Prosecutor Seeks ICC Warrant for Gaddafi

The ICC may issue a warrant for Gaddafi.

Via the BBC:  Libya: ICC prosecutor seeks warrant for Gaddafi

The International Criminal Court chief prosecutor is seeking the arrest of Libyan leader Col Muammar Gaddafi and two others for crimes against humanity.

Luis Moreno-Ocampo said Col Gaddafi, his son Saif al-Islam, and intelligence chief Abdullah al-Sanussi bore the greatest responsibility for “widespread and systematic attacks” on civilians.

ICC judges must still decide whether or not to issue warrants for their arrest.

I know it will shock you all to know that the Libyan government has declared that it will ignore the warrant.

The basis for the warrant request are pretty straightforward:

Mr Moreno-Ocampo said that after reviewing more than 1,200 documents and 50 interviews with key insiders and witnesses, his office had evidence showing that Col Gaddafi had “personally ordered attacks on unarmed Libyan civilians”.

“His forces attacked Libyan civilians in their homes and in public spaces, shot demonstrators with live ammunition, used heavy weaponry against participants in funeral processions, and placed snipers to kill those leaving mosques after prayers,” he told a news conference in The Hague.

“The evidence shows that such persecution is still ongoing as I speak today in the areas under Gaddafi control. Gaddafi forces have prepared a list with names of alleged dissidents, and they are being arrested, put into prisons in Tripoli and tortured,” he added.

Mr Moreno-Ocampo said that Col Gaddafi had “committed the crimes with the goal of preserving his absolute authority”.

“The evidence shows that Gaddafi relied on his inner circle to implement a systematic policy of suppressing any challenge to his authority.”

“His second-oldest son, Saif al-Islam, is the de facto prime minister and Sanussi, Gaddafi’s brother-in-law, is his right-hand man – the executioner, the head of military intelligence. He commanded personally some of the attacks.”

Really, there can be little doubt that Gaddafi deserve prosecution for these crimes.  Some will, no doubt, retort that he deserves death.  However, I think that facing the humiliation of trial, as well as an open airing of his (and his regime’s) crimes would ultimately be more useful.

Of course, facing a warrant will likely decrease the likelihood that Gaddafi would ever decide to give up and leave for a comfy retirement in exile.  Perhaps those days are done for dictators.

The ICC is controversial in the US and, indeed, the US does not recognize the jurisdiction of the Court due to fear that ICC warrants might be issued for Americans.  And, in general, the US tends to be only lukewarm (as best) to such international institutions (not the least of which because as a hegemonic power, it tends not to see the need to cede authority to institutions that it cannot control or, at least, heavily influence).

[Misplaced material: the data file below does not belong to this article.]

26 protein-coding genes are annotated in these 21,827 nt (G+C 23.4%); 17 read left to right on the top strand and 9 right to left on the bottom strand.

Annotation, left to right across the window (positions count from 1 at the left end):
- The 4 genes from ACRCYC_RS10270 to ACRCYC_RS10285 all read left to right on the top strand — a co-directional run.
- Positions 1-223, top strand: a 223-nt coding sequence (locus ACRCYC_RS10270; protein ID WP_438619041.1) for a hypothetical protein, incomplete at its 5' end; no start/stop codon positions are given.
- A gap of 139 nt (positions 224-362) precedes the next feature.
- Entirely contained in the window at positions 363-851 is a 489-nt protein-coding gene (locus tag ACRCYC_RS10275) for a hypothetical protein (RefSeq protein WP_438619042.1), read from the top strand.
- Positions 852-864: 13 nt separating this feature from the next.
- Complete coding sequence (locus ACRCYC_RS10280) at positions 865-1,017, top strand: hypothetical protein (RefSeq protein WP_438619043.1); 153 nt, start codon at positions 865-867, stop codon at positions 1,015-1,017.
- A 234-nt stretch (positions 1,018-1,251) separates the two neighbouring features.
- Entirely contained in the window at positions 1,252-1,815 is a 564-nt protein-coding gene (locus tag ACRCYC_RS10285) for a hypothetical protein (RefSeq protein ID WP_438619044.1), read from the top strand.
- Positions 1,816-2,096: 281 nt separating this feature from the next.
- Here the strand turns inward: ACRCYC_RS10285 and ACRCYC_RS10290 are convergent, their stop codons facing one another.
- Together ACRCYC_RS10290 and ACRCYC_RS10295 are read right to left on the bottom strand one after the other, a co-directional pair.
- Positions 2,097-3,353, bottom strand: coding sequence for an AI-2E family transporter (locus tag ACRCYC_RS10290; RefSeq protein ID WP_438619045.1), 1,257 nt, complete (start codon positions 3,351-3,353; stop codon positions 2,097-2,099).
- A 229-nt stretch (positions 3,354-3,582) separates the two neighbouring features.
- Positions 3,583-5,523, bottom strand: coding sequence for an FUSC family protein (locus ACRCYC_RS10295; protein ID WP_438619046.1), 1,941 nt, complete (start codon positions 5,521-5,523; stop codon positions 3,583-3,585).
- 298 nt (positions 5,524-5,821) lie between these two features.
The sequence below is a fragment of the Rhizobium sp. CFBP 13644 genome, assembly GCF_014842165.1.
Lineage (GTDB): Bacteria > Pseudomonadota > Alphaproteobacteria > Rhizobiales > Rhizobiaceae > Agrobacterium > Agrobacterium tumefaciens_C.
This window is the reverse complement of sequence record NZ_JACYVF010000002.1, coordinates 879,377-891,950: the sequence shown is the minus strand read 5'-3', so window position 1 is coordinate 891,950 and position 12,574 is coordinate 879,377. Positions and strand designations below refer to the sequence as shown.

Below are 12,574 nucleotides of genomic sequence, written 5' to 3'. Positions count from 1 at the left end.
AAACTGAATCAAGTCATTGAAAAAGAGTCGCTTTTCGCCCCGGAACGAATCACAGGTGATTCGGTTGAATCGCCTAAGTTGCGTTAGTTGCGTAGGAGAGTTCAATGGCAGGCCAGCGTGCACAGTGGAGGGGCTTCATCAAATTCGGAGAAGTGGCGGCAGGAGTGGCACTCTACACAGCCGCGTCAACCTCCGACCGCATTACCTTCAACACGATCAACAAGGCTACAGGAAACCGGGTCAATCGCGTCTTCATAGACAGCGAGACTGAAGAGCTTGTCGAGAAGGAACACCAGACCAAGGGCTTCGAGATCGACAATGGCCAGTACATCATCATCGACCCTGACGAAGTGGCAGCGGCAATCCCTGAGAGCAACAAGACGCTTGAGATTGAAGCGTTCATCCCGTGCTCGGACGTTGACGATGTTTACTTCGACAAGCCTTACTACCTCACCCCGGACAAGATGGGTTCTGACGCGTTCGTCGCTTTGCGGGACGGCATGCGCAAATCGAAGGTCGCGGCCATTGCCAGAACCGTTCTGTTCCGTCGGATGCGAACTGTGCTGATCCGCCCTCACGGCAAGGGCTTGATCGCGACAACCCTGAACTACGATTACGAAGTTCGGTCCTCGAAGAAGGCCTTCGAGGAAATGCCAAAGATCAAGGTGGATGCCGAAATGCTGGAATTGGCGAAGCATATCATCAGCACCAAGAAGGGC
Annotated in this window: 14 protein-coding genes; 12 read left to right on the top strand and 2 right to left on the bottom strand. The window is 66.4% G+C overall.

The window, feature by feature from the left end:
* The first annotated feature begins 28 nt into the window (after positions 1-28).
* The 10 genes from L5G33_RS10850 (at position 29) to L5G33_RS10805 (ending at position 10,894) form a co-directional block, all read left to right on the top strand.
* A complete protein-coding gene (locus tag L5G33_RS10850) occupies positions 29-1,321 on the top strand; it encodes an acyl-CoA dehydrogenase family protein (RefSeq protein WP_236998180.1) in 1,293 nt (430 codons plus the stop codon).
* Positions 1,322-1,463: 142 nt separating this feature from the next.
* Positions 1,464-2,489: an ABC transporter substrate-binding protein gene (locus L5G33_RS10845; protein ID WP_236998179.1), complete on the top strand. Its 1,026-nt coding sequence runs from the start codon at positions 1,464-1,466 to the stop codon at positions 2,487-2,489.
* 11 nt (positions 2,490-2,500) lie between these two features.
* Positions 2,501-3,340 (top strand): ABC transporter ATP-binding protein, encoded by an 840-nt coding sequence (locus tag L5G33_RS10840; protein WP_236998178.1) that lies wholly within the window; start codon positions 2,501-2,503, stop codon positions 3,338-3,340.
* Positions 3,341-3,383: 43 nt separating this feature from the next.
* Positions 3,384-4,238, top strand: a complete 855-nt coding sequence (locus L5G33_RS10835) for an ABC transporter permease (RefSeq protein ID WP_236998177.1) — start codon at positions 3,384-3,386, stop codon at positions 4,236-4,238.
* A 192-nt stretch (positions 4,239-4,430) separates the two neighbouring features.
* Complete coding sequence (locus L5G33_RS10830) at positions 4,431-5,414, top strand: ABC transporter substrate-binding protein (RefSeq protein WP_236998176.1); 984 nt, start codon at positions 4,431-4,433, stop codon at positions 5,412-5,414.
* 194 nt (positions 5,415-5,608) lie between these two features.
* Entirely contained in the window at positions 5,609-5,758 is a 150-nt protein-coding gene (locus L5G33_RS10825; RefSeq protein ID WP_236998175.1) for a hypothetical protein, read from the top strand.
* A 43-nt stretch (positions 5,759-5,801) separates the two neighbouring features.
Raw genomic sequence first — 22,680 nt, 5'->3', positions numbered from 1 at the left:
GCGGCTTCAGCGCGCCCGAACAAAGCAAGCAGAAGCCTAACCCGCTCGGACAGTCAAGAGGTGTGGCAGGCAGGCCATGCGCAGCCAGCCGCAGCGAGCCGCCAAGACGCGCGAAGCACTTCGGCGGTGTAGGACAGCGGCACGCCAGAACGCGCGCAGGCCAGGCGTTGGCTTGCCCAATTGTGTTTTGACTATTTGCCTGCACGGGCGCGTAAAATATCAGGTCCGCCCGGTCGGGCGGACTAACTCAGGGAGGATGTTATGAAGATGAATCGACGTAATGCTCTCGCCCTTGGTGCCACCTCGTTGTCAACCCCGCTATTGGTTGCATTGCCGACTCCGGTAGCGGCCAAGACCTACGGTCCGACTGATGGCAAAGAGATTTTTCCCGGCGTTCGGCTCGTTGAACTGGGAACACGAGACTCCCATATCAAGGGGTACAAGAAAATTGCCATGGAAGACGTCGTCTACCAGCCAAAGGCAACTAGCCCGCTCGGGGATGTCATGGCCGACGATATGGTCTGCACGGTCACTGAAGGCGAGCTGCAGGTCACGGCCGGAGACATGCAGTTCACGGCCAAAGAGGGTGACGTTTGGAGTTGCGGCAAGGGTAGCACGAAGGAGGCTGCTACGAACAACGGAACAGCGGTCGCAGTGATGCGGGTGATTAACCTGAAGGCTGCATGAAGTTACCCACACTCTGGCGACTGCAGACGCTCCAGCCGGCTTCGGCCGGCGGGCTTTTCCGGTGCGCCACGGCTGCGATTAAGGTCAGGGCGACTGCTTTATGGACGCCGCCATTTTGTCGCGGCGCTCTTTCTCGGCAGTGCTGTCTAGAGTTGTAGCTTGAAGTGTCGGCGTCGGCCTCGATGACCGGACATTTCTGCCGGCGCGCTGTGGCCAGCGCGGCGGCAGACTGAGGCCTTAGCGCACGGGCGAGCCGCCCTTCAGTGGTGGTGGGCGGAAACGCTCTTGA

FILED UNDER: Africa, World Politics
Steven L. Taylor
About Steven L. Taylor
Steven L. Taylor is a Professor of Political Science and a College of Arts and Sciences Dean. His main areas of expertise include parties, elections, and the institutional design of democracies. His most recent book is the co-authored A Different Democracy: American Government in a 31-Country Perspective. He earned his Ph.D. from the University of Texas and his BA from the University of California, Irvine. He has been blogging since 2003 (originally at the now defunct Poliblog). Follow Steven on Twitter

Comments

  1. Guess that forty-first year of tyranny was just too much.

    And our ruling class of intellectual elitists wonder out loud why they aren’t better respected.

  2. @Charles:

    I am unclear on your point. Are you suggesting that Gaddafi was embraced by “intellectual elitist” in some general sense prior to now?

    Further, you do realize that the charges are directly linked to the shelling on civilians (and other like violence) rather than some general upset with tyranny, yes?

    Further, if something like the ICC is going to work (which is an open question) then it needs to be focused on specific events rather then just against authoritarians in some general sense.

  3. legion says:

    I’m eagerly awaiting the arguments of why we can’t apply the exact same reasoning to indict the leaders of Syria, China, etc, etc….

  4. Dr. Taylor, I have no love for the ICC, and my disdain for most international institutions remains unabated.

    As for the indictment they seek, I don’t know which is more laughably sad, that Gaddafi’s crimes only now rise to the level of the ICC’s interest or that Assad isn’t mentioned in the same request.

  5. george says:

    I’m eagerly awaiting the arguments of why we can’t apply the exact same reasoning to indict the leaders of Syria, China, etc, etc….

    I would think China would be obvious – there are people in Europe who wanted Cheney and Bush indicted. That’s about as likely to happen as Chinese leaders, and for the same reason …